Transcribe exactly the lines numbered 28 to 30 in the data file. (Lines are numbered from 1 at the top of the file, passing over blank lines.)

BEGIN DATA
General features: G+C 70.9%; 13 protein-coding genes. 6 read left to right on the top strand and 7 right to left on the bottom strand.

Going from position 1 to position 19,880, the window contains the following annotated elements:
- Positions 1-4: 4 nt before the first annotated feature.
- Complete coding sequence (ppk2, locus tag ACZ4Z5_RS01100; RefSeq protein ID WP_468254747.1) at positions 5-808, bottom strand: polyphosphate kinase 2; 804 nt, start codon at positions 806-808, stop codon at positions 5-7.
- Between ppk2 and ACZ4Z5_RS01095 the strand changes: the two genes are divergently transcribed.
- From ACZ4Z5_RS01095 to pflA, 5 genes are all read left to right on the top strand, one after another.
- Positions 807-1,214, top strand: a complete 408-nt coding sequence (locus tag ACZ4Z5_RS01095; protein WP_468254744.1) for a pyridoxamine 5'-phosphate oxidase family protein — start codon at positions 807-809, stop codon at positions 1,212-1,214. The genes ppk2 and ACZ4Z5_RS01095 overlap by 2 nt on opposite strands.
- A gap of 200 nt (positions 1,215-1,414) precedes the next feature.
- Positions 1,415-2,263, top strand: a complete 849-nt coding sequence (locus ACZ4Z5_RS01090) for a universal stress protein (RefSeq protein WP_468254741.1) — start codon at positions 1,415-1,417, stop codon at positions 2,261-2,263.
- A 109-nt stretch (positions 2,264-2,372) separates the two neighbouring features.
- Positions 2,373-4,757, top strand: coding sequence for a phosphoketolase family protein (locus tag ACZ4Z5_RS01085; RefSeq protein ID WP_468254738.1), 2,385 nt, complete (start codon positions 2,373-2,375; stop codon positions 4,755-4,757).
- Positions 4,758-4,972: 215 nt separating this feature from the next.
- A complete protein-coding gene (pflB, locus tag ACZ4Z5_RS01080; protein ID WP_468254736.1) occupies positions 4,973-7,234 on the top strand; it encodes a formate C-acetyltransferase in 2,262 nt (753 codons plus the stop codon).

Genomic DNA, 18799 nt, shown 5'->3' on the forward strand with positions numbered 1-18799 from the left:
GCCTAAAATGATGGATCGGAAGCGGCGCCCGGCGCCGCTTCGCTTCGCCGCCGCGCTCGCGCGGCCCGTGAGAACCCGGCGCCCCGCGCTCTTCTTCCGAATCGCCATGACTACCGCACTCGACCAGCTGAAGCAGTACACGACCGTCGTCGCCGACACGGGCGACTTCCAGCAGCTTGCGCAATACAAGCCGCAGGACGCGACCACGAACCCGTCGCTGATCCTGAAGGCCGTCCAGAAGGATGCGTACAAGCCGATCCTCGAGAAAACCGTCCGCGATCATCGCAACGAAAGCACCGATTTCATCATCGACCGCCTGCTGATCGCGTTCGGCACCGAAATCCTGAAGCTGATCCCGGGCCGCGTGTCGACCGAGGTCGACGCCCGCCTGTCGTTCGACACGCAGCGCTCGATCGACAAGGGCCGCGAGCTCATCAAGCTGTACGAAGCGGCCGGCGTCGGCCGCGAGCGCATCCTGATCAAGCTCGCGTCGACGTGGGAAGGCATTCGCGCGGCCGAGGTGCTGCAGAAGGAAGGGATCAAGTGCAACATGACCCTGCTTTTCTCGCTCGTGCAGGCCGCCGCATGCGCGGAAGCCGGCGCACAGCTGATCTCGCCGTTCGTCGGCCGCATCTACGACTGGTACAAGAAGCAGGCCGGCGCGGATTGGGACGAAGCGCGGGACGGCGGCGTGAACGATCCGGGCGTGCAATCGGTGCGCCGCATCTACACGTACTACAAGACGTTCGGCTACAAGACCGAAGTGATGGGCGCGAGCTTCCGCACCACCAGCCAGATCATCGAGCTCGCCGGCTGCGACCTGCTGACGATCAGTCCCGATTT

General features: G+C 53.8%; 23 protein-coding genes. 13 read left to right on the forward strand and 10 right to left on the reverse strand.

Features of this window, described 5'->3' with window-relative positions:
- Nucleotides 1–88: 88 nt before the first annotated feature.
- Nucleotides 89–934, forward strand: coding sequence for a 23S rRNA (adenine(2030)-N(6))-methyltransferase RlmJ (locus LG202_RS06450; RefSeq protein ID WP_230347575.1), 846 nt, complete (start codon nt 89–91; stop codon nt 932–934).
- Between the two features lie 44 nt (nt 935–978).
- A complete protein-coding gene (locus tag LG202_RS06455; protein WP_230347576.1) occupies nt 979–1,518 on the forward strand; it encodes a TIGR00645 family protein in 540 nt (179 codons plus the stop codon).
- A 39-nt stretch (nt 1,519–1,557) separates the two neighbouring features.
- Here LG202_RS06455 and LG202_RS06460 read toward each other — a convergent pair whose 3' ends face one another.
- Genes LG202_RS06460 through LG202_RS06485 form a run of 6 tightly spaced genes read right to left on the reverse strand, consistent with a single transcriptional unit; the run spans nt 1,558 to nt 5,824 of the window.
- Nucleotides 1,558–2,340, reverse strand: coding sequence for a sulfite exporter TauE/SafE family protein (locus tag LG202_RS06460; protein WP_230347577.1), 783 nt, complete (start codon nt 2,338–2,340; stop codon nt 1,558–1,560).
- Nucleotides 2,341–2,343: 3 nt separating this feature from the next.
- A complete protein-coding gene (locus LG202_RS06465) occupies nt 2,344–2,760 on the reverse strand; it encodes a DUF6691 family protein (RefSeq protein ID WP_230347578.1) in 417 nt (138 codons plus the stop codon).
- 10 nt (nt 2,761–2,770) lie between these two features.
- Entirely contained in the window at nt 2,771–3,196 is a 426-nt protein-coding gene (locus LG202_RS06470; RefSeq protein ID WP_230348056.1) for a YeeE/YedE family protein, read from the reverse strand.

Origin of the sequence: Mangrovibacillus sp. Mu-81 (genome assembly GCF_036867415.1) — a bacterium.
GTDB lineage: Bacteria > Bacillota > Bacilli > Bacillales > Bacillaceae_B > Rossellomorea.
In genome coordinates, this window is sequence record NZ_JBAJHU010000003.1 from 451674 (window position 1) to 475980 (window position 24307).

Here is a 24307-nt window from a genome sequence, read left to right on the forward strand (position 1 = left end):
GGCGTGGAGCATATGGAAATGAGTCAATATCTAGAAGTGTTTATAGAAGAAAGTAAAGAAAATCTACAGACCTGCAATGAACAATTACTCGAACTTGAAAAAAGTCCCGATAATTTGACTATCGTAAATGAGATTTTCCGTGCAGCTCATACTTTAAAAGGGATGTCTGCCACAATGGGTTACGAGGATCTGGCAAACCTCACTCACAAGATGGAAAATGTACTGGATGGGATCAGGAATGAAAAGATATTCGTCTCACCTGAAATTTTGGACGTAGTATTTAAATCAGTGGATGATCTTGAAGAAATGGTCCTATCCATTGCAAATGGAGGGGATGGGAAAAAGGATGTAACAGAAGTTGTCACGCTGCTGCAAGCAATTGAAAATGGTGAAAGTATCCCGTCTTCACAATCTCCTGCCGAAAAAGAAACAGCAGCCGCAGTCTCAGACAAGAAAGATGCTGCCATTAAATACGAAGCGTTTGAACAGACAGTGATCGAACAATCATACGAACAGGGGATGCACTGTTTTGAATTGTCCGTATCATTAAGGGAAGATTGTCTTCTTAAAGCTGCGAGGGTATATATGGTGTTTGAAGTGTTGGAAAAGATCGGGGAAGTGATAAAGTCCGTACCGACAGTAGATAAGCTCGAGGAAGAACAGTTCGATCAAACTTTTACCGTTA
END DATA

- 10 nt (nt 2,761–2,770) lie between these two features.
- Entirely contained in the window at nt 2,771–3,196 is a 426-nt protein-coding gene (locus LG202_RS06470; RefSeq protein ID WP_230348056.1) for a YeeE/YedE family protein, read from the reverse strand.

Origin of the sequence: Mangrovibacillus sp. Mu-81 (genome assembly GCF_036867415.1) — a bacterium.